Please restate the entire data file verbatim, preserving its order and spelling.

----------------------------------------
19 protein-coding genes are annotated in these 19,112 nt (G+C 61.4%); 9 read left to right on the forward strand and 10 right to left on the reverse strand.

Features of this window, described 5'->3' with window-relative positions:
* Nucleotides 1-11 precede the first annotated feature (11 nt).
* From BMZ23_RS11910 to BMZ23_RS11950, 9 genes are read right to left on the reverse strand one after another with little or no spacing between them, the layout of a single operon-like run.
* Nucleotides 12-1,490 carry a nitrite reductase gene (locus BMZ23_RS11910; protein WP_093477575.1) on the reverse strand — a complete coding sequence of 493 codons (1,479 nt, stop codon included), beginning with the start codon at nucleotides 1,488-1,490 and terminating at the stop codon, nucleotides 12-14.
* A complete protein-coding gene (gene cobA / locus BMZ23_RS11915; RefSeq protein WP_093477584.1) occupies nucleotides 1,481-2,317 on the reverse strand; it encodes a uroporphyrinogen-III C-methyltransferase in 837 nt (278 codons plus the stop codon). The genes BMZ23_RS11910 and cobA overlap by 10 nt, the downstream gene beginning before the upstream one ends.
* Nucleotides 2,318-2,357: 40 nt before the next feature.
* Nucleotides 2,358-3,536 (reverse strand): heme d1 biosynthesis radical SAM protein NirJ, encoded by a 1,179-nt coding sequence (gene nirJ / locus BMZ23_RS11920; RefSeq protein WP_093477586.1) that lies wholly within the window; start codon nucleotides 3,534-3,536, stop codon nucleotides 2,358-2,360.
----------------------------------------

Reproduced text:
19 protein-coding genes are annotated in these 19,112 nt (G+C 61.4%); 9 read left to right on the forward strand and 10 right to left on the reverse strand.

Features of this window, described 5'->3' with window-relative positions:
* Nucleotides 1-11 precede the first annotated feature (11 nt).
* From BMZ23_RS11910 to BMZ23_RS11950, 9 genes are read right to left on the reverse strand one after another with little or no spacing between them, the layout of a single operon-like run.
* Nucleotides 12-1,490 carry a nitrite reductase gene (locus BMZ23_RS11910; protein WP_093477575.1) on the reverse strand — a complete coding sequence of 493 codons (1,479 nt, stop codon included), beginning with the start codon at nucleotides 1,488-1,490 and terminating at the stop codon, nucleotides 12-14.
* A complete protein-coding gene (gene cobA / locus BMZ23_RS11915; RefSeq protein WP_093477584.1) occupies nucleotides 1,481-2,317 on the reverse strand; it encodes a uroporphyrinogen-III C-methyltransferase in 837 nt (278 codons plus the stop codon). The genes BMZ23_RS11910 and cobA overlap by 10 nt, the downstream gene beginning before the upstream one ends.
* Nucleotides 2,318-2,357: 40 nt before the next feature.
* Nucleotides 2,358-3,536 (reverse strand): heme d1 biosynthesis radical SAM protein NirJ, encoded by a 1,179-nt coding sequence (gene nirJ / locus BMZ23_RS11920; RefSeq protein WP_093477586.1) that lies wholly within the window; start codon nucleotides 3,534-3,536, stop codon nucleotides 2,358-2,360.